As you start your technology career, there might be a few things on your mind. How do I know I am ready? What are the things that are expected of me? Keeping all this in mind, here is a small list of practical things that will be helpful for you as you start your new journey.
Source Control helps developers manage and store their code. When there is a team of developers collaborating on a project, it would be almost inconceivable to work together without some source of version control tool like Git, SVN, etc. This is a basic must-know for every developer so be sure to know at least the basics of how to use version controls. Git is preferred by a large number of organizations and people so this is a great resource to learn. Free GitHub Tutorial – Git Started with GitHub | Udemy
Always Suspect your code
You will probably be writing code that does not work the first time. And that is okay! That’s why the entire concept of testing exists. Many people don’t like the idea of spending time writing tests while they could be doing more “coding”. But tests help catch many bugs and will always save time with low code maintenance over a longer period. Be sure to know how to write a unit test, measure code coverage, integration tests, and many more. When you are initially beginning your technology career, it is okay to not know a lot of this stuff, but be sure to know at least about what unit tests are, as these are what you will probably be writing the most when you initially start out.
Learn your database
Starting out, you should know at least the basics of what databases are and be comfortable working with them. It’s nearly impossible to create any sort of application without using databases as that’s where you will store your app data. Knowing operations like creating, updating, deleting, inserting records is a must-know so do take some time to learn SQL. There are many databases like MySQL, PostgreSQL, Microsoft SQL Server but knowing one of these databases is enough. If you do want to expand your horizon, you can also benefit from learning the NoSQL database like MongoDB.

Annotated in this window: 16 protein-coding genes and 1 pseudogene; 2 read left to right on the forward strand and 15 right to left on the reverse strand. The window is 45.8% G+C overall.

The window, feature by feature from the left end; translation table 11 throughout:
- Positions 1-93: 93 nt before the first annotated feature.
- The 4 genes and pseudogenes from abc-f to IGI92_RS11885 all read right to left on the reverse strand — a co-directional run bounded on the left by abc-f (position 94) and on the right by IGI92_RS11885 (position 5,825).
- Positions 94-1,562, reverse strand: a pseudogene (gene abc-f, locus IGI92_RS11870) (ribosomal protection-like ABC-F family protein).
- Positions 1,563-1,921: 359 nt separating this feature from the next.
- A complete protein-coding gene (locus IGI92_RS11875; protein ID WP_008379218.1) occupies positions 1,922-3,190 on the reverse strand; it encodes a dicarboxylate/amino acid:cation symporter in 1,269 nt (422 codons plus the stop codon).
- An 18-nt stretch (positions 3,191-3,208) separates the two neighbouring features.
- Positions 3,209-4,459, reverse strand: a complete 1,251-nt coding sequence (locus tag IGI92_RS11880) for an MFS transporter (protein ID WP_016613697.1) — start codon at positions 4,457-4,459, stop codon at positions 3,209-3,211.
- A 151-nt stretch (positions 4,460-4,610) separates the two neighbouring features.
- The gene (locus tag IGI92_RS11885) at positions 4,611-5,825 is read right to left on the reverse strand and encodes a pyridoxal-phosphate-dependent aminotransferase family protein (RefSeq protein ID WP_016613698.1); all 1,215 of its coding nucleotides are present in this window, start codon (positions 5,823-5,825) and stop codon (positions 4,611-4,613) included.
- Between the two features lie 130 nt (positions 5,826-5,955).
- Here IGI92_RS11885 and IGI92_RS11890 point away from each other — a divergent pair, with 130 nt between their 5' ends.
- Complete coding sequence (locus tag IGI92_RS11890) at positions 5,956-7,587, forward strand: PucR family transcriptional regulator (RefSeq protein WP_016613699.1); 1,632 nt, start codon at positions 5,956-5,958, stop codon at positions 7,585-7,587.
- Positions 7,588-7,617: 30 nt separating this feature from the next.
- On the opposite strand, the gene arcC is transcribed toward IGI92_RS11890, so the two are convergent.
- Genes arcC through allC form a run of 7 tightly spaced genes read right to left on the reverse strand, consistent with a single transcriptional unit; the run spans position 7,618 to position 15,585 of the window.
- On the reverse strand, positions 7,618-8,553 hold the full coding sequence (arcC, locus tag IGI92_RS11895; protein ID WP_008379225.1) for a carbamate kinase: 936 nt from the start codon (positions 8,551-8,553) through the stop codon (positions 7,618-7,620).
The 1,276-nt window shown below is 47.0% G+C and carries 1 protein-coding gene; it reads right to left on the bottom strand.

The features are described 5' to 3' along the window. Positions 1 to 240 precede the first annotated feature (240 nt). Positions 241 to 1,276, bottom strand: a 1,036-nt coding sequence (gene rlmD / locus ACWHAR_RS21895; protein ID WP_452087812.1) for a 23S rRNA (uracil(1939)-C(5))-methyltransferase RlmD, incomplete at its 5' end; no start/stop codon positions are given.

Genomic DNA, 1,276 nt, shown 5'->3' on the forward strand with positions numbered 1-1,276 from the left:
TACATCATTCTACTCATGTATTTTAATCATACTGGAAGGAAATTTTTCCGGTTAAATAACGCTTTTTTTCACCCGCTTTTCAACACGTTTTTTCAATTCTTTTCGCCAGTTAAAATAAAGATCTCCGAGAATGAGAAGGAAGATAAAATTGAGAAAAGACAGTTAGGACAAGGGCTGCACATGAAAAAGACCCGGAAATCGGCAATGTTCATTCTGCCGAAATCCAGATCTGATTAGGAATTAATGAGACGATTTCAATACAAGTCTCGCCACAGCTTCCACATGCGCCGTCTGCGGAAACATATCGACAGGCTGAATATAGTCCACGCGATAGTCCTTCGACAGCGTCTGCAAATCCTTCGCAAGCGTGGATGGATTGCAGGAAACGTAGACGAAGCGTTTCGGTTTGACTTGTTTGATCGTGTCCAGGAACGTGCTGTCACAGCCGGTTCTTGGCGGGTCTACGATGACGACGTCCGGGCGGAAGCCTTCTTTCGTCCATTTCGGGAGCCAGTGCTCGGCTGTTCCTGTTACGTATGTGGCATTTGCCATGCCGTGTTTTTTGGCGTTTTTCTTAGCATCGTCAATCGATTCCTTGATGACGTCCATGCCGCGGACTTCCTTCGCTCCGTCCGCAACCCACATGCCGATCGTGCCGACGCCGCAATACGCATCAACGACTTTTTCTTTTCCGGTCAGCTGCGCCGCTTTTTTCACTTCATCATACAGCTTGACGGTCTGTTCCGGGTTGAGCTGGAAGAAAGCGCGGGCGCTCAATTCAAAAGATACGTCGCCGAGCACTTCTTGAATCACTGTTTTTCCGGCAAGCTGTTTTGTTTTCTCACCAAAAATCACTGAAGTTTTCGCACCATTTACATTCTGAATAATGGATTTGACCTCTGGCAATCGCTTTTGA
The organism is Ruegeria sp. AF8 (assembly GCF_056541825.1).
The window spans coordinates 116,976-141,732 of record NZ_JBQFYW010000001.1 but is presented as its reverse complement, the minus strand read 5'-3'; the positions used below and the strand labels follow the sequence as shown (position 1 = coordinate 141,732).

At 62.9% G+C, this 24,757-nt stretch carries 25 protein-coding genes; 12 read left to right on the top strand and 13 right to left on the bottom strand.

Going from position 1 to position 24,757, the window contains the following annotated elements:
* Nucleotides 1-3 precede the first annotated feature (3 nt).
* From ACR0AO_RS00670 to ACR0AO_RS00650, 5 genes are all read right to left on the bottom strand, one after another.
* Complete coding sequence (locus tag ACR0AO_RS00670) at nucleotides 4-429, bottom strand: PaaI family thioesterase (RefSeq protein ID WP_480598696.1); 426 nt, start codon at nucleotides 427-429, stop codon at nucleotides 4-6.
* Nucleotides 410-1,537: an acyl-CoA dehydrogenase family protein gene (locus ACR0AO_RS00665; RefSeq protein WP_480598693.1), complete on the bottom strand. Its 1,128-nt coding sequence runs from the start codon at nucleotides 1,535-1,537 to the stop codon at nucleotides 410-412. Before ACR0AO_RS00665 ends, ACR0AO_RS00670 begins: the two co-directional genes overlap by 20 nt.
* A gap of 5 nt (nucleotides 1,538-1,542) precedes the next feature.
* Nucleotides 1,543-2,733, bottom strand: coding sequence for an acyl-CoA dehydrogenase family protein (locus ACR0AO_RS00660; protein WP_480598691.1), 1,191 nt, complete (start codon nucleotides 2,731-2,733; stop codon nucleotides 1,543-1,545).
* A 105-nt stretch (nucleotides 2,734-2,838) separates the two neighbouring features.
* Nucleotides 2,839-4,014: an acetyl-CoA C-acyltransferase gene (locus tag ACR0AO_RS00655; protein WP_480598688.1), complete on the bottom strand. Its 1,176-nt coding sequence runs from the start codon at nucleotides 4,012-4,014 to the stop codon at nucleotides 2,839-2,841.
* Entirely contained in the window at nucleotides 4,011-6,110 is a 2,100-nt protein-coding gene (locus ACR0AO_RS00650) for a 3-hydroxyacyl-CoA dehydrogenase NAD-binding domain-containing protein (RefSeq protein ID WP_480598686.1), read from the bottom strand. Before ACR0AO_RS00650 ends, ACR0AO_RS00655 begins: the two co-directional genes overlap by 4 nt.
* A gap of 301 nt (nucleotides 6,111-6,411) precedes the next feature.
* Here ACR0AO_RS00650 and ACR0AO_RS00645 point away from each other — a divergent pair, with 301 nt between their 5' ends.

Up your name game
The names of your variables, files, classes, functions, etc., should all be very descriptive and give an accurate sense of what it is to anyone who reads it. This makes your code readable which is a HUGE deal when you have to go over thousands of lines of code to understand what an application is doing. This will not only help other developers looking at your code but also remind you of what you did and help you understand what is happening.
Follow the Conventions
Follow the basics of good programming conventions. For example, if you are using Java, use camel cases, and if its constants, use all Uppercases. This depends on the programming language that you are using so make sure you are familiar with them. If you have a program that does a lot of things, break it down and write smaller mini functions to break up your code. This makes it more readable and testable. Follow the Don’t Repeat Yourself (DRY) concept; if you find yourself copying and pasting your code a bunch of times, come back to this because you are doing something wrong.
Most important of all, have fun! There are a lot of things that you will start learning as you go so do not fret too much. Keep these tips in mind and have an open mind to learning new things along with your process!
Disclaimer: Opinions expressed in this post are solely my own and do not express the views or opinions of my employer.
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